Looking to learn more about what’s trending in education? Here’s a recap of some of this week’s top education news. Let us know what you think about this week’s news in the comments below.
100 Top Colleges Vow To Enroll More Low-Income Students
…Their goal? Enroll 50,000 additional low- and moderate-income students by 2025. Each school has its own goals, too — many want to increase the number of Pell Grant students on campus, others aim to improve graduation rates — but they’re all on board to share strategies, learn from each other’s missteps and provide data to monitor their progress.
Maryland Schools May Tell Children When It’s Time to Log Off
New York Times
Maryland could become the first state to address parental concerns about computer screen time for children in the classroom. Legislation passed this month would require state education officials to develop optimum health and safety practices for the use of digital devices in schools.
Leaders discuss ‘rebooting’ higher ed to remain competitive
Colleges and universities are on track to produce 11 million fewer credentialed individuals than the workforce will need by 2025, Dan Greenstein, a senior strategy adviser with the Bill and Melinda Gates Foundation, said Tuesday in an ASU+GSV session on how institutions are radically “rebooting” themselves to serve more students at lower costs. “This is a problem of epic proportions,” he said, adding that it’s an issue of equity as well as workforce demands.
New Report Sheds Light on Higher Ed’s Innovation Challenges
A new report surveying academic administrators released Wednesday by the Online Learning Consortium and Learning House sheds some insight on innovation challenges at higher education institutions. Among the report’s findings are that 91 percent of the administrators responding to the survey said that innovation “is stated as a priority in either their strategic or academic plans, or both documents.” By contrast, just 40 percent of survey respondents said they have a “dedicated budget for innovation.”
What Principals Really Think About Tech
As digital devices and social-media platforms become an ever-larger part of children’s lives, the nation’s school principals find themselves in an uncomfortable—if familiar—bind. On one hand, principals say they’re worried about technology’s potentially harmful effects: A full 95 percent believe their students are using screens too much at home, and 97 percent say they’re at least “mildly concerned” about how students use social media outside of school, according to a new national survey of school-based leaders conducted by the Education Week Research Center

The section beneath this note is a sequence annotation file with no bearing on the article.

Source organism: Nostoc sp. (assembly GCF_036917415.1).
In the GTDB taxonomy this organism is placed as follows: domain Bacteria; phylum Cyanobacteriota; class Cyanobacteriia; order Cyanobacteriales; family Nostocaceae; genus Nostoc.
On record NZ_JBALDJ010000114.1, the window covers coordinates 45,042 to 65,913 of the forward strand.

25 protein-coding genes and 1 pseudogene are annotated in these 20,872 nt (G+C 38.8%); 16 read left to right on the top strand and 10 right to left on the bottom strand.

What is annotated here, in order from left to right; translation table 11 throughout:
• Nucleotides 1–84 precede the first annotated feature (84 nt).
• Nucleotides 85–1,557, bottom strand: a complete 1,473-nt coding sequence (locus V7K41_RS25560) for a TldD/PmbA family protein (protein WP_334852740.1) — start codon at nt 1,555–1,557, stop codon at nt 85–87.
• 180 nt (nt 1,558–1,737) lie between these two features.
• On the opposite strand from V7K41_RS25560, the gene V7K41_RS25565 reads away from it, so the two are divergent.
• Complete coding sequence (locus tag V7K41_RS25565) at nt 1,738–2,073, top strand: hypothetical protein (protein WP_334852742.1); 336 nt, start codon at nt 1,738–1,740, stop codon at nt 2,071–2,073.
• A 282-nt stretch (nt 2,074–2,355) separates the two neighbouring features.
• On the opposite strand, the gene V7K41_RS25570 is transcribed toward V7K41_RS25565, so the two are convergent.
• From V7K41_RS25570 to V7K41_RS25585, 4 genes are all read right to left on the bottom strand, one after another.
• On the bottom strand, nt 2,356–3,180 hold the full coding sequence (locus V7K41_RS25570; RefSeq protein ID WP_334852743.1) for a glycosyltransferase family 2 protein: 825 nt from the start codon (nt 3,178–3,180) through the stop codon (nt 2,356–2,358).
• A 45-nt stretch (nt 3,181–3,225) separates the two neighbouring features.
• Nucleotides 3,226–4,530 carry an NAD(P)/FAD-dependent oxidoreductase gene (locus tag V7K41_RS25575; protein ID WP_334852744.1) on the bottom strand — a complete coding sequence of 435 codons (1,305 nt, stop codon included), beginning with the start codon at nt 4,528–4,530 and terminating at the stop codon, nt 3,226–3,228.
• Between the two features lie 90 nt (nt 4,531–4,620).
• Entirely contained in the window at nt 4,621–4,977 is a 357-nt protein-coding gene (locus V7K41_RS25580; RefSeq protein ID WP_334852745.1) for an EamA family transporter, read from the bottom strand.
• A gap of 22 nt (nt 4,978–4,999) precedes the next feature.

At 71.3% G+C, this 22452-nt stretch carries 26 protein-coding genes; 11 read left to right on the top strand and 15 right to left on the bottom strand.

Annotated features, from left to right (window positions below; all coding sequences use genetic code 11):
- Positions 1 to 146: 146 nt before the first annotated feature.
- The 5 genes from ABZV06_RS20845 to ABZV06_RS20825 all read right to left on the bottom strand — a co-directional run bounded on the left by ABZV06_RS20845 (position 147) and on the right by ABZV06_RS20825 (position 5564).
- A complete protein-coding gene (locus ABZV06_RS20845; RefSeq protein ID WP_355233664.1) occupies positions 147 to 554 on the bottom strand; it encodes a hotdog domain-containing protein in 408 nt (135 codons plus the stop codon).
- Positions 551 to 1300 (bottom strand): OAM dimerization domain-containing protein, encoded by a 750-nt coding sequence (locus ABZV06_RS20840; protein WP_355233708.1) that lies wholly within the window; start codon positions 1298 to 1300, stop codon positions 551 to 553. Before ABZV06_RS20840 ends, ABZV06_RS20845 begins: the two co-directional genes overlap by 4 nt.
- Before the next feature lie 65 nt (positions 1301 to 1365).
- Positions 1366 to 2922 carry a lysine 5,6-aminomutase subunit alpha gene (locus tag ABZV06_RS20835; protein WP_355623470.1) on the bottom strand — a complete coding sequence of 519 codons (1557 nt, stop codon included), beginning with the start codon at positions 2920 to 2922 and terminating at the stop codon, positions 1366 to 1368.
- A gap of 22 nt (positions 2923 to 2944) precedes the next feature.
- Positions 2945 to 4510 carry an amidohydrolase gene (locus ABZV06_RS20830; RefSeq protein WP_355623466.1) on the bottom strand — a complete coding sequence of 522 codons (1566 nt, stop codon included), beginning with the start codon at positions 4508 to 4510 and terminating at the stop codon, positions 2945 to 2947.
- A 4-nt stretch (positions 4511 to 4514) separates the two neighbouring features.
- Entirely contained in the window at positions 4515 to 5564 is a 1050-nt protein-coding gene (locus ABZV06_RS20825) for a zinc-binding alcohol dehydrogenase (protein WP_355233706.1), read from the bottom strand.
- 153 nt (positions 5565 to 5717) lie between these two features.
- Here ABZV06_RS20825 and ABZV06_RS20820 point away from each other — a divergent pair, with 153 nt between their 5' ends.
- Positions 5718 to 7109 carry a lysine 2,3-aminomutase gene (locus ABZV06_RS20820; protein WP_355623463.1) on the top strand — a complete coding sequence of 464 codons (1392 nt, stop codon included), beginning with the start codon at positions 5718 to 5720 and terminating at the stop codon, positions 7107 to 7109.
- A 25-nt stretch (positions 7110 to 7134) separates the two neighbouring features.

For-profit colleges lose when two-year colleges offer B.A. degrees
… Now a team of University of Florida researchers has looked back at the results of this experiment and come to a surprising conclusion: four-year state schools actually saw an increase in business even as two-year institutions expanded into their terrain. But for-profit, private universities generally took a big hit.
At What Cost Wi-Fi?
Inside Higher Ed
Students expect wireless internet access everywhere on campus, and colleges and universities pay millions to provide it.
Battle over college course material is a textbook example of technological change
A revolution in college course materials is raising questions about cost, access and fairness. Publishers say their high-tech courseware — electronic books glowing with videos and interactive study guides — can improve the quality of learning at a small fraction of the cost of traditional textbooks. But student advocates call for adoption of open-source textbooks that can be downloaded for free, and worry that the same companies that drove up the price of print textbooks are dominating the digital space and will ultimately introduce higher costs there.
A Nation at Greater Risk: 7 Education Secretaries Reflect on 35 Years of Students and Stumbles, With Regret and Hope
On Thursday, they assembled at the Ronald Reagan Building and International Trade Center in Washington, D.C., to mark the 35th anniversary of the landmark “A Nation at Risk” report. It is a testament to the galvanic impact of the disarmingly slim document — at 36 pages, it is shorter than the appendices to many Education Department research reports — that they showed up at all.
Don’t look to Congress, HEA reauthorization to solve higher ed’s quandaries, experts say
A group of higher education leaders at the Ronald Reagan Institute Summit on Education held Thursday in Washington, D.C. concluded that as a whole, the industry is performing at a C- to C level. More specifically, Arizona State University President Michael Crow said, the industry is struggling to maintain that C-, citing “a failed academic culture that we’ve got to attack and address and modernize” adding “we’re not prepared to educate people over the course of a lifetime.”